In any case you should try to find out why you that problem and how to solve it first:
Open the PKGBUILD file in any text editor and check if it contains a line like that
validpgpkeys=('*long_number*') # * NAME_OF_PERSON* , for example:
validpgpkeys=('487EACC08557AD082088DABA1EB2638FF56C0C53') # Dave Reisner
If so, open your ~/.gnupg/gpg.conf file and add the following line:
keyserver-options auto-key-retrieve
If it still doesn't work try to import the key manually
Code: [Select]
gpg --recv-keys <KEY>
If such a line is completely missing in the package build, look at the name at the top of the pkgbuild, research his public PGP Key
and add it to your user's keyring
Code: [Select]
gpg --recv-key <KEY>
gpg --lsign <KEY>

II) You're trying to run makepkg but it complains about missing dependencies

It will tell you which are missing but you also find a complete list of needed dependencies in the PKGBUILD file. To make and run an application you need all dependencies which are listed inside depends=(…) and makedepends=(...) but you can ignore optdepends=(…)

Install all this dependencies with pacman as described in chapter 2, if one is in the AUR, install it like described in chapter 3.
Add a –asdep flag after pacman -S or pacman -U when installing them.
Try to run makepkg again.
If there are still complains, open the PKGBUILD script and compare the dependencies and their version inside the braces with what you actually have installed.
Maybe there is a little mistake in the version restriction, or there was a little change in the nomenclature of a dependency or there simply is a little typo. In this case edit the PKGBUILD with any text editor.

III) You run makepkg but it complains about a missing package() function

Well the PKGBUILD isn't up to date, there was a change in rules and now the package function is the only required function. If you open your PKGBUILD file you'll probably see that there is a function() which looks like that:

but no package() {…} function.
Fixing this problem can be either very simple or “complicated” depending on the individual situation.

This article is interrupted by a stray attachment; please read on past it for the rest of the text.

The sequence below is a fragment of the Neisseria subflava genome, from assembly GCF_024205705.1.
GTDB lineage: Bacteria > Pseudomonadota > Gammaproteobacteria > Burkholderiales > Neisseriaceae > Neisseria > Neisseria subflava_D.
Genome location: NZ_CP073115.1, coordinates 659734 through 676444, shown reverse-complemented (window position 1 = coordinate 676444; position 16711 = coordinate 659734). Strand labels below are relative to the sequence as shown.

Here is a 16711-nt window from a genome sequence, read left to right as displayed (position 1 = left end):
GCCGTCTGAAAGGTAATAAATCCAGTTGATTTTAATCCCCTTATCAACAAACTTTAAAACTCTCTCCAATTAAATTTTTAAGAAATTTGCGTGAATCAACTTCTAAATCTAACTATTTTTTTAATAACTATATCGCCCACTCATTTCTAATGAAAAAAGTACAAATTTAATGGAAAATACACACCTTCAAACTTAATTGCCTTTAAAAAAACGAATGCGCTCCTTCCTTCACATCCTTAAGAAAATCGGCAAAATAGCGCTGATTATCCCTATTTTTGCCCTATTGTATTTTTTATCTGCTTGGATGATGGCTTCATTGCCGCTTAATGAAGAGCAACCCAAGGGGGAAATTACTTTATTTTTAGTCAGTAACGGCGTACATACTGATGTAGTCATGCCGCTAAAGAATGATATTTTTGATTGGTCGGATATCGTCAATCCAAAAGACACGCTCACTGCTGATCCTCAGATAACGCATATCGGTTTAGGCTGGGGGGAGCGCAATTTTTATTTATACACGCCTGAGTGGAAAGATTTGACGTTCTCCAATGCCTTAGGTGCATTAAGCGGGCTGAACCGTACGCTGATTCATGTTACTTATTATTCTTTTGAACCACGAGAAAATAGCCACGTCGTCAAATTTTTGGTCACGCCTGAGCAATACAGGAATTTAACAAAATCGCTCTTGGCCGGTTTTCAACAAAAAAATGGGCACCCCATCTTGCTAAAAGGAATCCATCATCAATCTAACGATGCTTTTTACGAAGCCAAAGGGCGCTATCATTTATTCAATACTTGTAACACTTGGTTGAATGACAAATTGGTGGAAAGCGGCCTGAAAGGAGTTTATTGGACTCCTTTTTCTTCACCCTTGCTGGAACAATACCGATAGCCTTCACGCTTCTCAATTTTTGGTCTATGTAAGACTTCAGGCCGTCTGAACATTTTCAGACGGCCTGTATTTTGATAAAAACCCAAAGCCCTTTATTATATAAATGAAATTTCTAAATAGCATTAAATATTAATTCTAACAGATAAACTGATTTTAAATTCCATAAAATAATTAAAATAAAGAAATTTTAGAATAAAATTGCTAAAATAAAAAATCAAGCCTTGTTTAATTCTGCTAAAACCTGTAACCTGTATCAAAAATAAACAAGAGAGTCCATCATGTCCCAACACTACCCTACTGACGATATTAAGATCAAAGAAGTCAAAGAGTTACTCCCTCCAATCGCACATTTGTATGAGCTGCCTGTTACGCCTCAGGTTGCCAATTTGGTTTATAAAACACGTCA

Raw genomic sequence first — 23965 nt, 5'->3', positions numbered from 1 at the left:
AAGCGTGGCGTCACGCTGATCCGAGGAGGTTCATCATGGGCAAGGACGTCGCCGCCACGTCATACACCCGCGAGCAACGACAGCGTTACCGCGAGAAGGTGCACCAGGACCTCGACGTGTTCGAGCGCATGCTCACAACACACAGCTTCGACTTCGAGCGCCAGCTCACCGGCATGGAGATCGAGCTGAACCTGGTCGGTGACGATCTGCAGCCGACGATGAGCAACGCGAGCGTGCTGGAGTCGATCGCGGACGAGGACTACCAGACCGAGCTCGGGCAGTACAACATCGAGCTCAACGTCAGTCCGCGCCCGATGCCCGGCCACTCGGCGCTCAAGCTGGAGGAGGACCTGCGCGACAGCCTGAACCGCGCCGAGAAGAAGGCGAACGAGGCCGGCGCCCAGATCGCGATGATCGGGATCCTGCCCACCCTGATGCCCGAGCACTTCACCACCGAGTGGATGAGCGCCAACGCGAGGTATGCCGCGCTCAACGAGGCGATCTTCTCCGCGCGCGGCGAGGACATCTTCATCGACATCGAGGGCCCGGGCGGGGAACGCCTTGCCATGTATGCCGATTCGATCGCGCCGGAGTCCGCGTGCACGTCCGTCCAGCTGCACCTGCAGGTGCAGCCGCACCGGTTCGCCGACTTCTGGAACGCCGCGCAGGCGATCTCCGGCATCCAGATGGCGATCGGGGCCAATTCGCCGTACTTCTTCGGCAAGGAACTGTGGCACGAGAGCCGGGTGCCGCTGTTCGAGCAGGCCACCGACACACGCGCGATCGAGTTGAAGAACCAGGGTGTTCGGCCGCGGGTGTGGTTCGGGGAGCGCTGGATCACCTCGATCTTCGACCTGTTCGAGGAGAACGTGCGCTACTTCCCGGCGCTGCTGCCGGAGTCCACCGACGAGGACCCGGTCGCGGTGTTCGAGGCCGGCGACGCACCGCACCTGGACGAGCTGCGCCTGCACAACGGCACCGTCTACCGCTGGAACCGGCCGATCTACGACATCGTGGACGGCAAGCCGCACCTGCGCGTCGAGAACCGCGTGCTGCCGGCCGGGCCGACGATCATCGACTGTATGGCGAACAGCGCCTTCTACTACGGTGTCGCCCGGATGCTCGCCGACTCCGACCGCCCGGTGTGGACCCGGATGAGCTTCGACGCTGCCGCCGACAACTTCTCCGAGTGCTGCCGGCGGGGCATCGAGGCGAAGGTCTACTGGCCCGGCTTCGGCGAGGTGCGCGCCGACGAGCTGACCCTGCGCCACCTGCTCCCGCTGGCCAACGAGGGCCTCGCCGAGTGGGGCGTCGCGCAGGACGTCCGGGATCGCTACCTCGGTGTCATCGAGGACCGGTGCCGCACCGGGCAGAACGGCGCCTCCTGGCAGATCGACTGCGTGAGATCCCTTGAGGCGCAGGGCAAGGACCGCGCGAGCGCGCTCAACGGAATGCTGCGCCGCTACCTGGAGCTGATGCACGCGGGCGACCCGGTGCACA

You can try this: Simply replace the word build() with package().
With some simple PKGBUILDS this will be enough.

Similar approach:
Just add an empty package function underneath the build function:

Now copy every line with <make install> and <install> from the build() function into the package(){} function and delete it from the build() function.
Delete the || return 1 after those lines.
If there is a <cd...> command in the build function also copy it to the package() function (must occur before the make install and install lines) but don't delete it from the build() function.
Try again.

Post Merge: April 26, 2015, 04:38:22 PM

9. Basics of compiling from source

This is only a short introduction, using a very simple example.
Sometimes you want to install something which is neither in the repos nor in the AUR (or broken, not up-to-date, whatever) and you aren't familiar with writing PKGBUILDs for the Arch Build System, so you want to compile it from source.
We will compile GNU Aris, a little helper tool for people interested in math and logic and we only will need 3 commands: ./configure, make, make install.
That's it.
First I open a terminal and run
Code: [Select]
which arisand I get which: no aris in (…….), so nope I don't have it installed on my system.
Next thing to do: Get the source files.
We create a new folder 'aris' in our home directory, go to https://ftp.gnu.org/gnu/aris/aris-2.2.tar.gz and save it to ~/aris.
We open a terminal and go to our aris folder with cd aris
and decompress our download with
Code: [Select]
tar xzf aris-2.2.tar.gz
cd aris-2.2

If you want, take your time and explore the files and directories.
You see that we have a README and an INSTALL text file. Usually we would take a look at those files with the text editor of your choice, as there could/will be some useful instructions and information.
However right now I can tell that we don't need any further instructions and can follow the most basic procedure.

The src directory contains the actual source code, if you want you can open aris.c in a text editor
Code: [Select]
vim aris.c
That's how program code in C looks like, and that's what we want to compile to 0s and 1s.
But now we go to work.